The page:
A Castlebar architecture firm has won a prestigious national award for its design of a university building in Galway which was also named as the Most Environmentally Sustainable Project 2012.
The new School of Engineering at NUI Galway designed by Taylor architects, Castlebar, was announced as the winner of the Royal Institute of Architects of Ireland Public Choice Award on the flagship RTE radio Morning Ireland show recently, with interviews conducted with Niall Taylor, architect, and John Graby, RIAI director.
The Public Choice Award is the most prestigious annual award issued by the RIAI and represents the public’s favourite building of 2012. Taylor architects beat almost 150 other entries of both national and international projects to achieve the accolade.
The new school of engineering represented a major investment for NUI Galway in a 14,500sq metre building, making it the largest engineering school in Ireland and consolidating the engineering disciplines from 14 dispersed locations into one building.
The building is designed as a ‘Tool for Learning’, where parts of the structure which are traditionally covered up, are left open for students to see, including foundations, columns, piling caps, wires, electrical boards, etc. In addition, the designers have located sensor throughout the building which constantly relay ‘live’ data on structural strain, energy consumption, the effect of temperature, weather, and environment effects and all of this data is provided to a central hub which can be accessed by students for research projects or teaching staff for learning modules.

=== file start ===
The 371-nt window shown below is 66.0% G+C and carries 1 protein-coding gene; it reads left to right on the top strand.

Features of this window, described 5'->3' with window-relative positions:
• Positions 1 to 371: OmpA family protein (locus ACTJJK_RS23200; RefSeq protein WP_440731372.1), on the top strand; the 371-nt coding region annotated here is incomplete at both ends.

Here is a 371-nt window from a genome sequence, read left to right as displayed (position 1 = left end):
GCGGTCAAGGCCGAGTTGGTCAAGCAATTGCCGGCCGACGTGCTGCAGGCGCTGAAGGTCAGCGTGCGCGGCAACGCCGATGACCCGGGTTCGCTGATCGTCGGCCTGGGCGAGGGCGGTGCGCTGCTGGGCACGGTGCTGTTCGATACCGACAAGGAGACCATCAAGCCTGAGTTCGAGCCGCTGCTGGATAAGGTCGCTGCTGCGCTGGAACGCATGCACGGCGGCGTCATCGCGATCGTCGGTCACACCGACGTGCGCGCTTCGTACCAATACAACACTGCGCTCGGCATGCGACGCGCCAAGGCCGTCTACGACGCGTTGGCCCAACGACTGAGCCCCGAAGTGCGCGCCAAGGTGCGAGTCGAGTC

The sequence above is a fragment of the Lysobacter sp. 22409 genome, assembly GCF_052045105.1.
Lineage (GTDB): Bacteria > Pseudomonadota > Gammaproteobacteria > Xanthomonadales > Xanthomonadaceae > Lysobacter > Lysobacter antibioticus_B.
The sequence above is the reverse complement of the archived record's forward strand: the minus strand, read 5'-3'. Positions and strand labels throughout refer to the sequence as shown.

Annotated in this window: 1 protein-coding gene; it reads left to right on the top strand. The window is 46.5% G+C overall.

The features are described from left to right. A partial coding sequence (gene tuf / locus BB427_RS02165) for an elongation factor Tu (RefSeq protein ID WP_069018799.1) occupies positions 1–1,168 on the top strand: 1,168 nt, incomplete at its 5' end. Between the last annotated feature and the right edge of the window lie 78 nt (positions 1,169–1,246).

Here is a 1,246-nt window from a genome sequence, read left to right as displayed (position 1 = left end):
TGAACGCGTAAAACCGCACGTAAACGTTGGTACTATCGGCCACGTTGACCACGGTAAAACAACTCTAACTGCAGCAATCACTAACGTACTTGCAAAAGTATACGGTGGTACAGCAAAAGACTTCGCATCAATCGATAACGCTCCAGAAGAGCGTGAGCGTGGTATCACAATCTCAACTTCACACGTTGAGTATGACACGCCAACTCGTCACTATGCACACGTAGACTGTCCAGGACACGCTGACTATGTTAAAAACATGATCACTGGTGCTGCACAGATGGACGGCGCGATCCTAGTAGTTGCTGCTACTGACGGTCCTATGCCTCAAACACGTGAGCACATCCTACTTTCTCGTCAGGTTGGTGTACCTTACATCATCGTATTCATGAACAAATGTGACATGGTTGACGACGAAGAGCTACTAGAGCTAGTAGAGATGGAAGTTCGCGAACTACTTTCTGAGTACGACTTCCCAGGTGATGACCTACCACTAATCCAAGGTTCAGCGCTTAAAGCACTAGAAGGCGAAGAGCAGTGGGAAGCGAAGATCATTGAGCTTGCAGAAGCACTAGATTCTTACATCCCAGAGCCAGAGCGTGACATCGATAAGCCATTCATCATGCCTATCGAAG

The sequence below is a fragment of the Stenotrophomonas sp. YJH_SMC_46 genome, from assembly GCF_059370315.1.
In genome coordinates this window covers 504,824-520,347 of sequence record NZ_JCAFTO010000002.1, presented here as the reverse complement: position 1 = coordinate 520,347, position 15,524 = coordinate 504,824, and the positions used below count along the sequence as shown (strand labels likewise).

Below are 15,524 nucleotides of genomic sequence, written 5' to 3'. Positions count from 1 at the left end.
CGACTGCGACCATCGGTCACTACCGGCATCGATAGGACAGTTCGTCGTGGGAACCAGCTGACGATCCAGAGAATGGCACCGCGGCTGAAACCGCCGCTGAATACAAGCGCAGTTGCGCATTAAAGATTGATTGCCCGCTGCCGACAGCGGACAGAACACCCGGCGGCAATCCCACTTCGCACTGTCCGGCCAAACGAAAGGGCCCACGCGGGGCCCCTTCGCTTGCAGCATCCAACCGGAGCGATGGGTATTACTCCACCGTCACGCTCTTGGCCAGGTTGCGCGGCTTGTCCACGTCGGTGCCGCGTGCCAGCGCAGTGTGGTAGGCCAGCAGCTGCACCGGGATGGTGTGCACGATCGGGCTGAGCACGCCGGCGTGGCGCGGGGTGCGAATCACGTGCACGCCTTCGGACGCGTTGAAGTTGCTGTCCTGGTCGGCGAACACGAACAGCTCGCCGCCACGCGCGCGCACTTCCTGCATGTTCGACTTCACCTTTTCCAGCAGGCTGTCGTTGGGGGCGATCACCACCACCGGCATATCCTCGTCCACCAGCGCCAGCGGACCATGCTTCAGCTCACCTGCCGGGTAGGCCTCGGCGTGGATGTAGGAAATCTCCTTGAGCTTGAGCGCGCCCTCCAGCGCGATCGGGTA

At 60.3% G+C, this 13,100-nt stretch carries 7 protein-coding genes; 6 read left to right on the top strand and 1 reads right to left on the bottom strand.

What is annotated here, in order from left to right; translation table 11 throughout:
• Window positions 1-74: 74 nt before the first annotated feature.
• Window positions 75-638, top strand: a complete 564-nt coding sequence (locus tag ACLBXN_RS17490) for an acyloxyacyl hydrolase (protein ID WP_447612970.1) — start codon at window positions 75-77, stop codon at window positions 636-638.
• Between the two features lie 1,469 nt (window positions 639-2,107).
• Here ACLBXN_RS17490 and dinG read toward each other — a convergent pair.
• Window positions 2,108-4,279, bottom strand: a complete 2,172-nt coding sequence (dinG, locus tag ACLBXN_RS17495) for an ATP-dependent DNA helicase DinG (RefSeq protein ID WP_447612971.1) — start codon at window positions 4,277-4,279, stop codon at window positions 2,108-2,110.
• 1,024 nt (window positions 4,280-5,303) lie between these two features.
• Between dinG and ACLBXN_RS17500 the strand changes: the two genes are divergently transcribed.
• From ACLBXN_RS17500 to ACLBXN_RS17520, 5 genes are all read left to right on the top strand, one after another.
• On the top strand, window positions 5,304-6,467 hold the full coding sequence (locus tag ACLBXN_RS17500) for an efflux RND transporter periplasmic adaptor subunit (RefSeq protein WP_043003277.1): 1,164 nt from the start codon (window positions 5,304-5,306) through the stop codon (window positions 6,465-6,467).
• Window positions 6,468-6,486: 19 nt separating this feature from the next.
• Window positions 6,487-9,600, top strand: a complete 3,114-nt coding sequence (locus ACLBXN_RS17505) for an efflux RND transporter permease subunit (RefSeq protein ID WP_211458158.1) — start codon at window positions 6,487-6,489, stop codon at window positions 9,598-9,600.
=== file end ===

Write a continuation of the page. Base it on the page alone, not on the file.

The building utilises the latest technologies in environmental innovation including climate wall, earth ducts, bio mass, green roof, solar, and water reharvesting. The project value was €40 million and the building was completed on time and in budget by BAM building contractors.
Speaking on Morning Ireland at the announcement of the award, Niall Taylor of Taylor architects, described the award as “a good day for architecture in the west ”.
Taylor architects was the first private architectural practice in County Mayo and was established by the late Sean Taylor on Main Street, Castlebar, in 1966.
The practice has been involved in some of the largest building projects in the west of Ireland and its team have been design team leaders on Mayo General Hospital, GMIT, Volex, Baxter Healthcare, and others. More recent projects in Castlebar include Davitt College extension and sports hall, Mayo Education Centre, Business Innovation Unit GMIT, Mayo county Library HQ, commercial developments at Hopkins Road (Argos ), Lannagh Road (NEXT ), Spencer Street (old cinema site, McDermott’s ), Rush Street (old Kingsbridge site ), and Shamble Street ( Heneghans Health Food ).
Taylor architects was the first carbon neutral architectural practice in the Republic of Ireland and led the architectural profession in achieving ISO accreditation in 1996. It is also an RIAI accredited conservation practice.
The practice currently employs 25 people and continues to develop with projects such as a €45 million euro expansion at St Patrick’s teacher training college, Drumcondra; a new research building at Institute of Technology, Tallaght, and clients such as Hollister and Allergan Pharmaceuticals. It has recently been appointed consultant on two large school projects for County Cork VEC in conjunction with Wilson architecture, and will commence on site with a number of multi million euro school projects in Mayo and Galway in 2012.
The practice continues to carry out work at all levels and scale, and has just completed projects such as a two classroom extension to Scoil Raifteri, Castlebar, a three classroom extension to St Gerald’s College Castlebar, and a single classroom extension to Parke National School, as well as private and one off residential projects.